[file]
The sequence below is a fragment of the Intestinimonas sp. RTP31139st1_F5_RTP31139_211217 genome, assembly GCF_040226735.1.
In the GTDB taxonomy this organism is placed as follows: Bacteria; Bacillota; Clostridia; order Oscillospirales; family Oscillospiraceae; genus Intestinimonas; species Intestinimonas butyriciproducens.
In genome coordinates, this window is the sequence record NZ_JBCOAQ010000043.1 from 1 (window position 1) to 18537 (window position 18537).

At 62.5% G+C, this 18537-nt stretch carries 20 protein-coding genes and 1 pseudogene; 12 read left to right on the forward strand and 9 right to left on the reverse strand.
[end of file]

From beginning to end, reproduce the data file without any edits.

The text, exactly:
The sequence below is a fragment of the Intestinimonas sp. RTP31139st1_F5_RTP31139_211217 genome, assembly GCF_040226735.1.
In the GTDB taxonomy this organism is placed as follows: Bacteria; Bacillota; Clostridia; order Oscillospirales; family Oscillospiraceae; genus Intestinimonas; species Intestinimonas butyriciproducens.
In genome coordinates, this window is the sequence record NZ_JBCOAQ010000043.1 from 1 (window position 1) to 18537 (window position 18537).

At 62.5% G+C, this 18537-nt stretch carries 20 protein-coding genes and 1 pseudogene; 12 read left to right on the forward strand and 9 right to left on the reverse strand.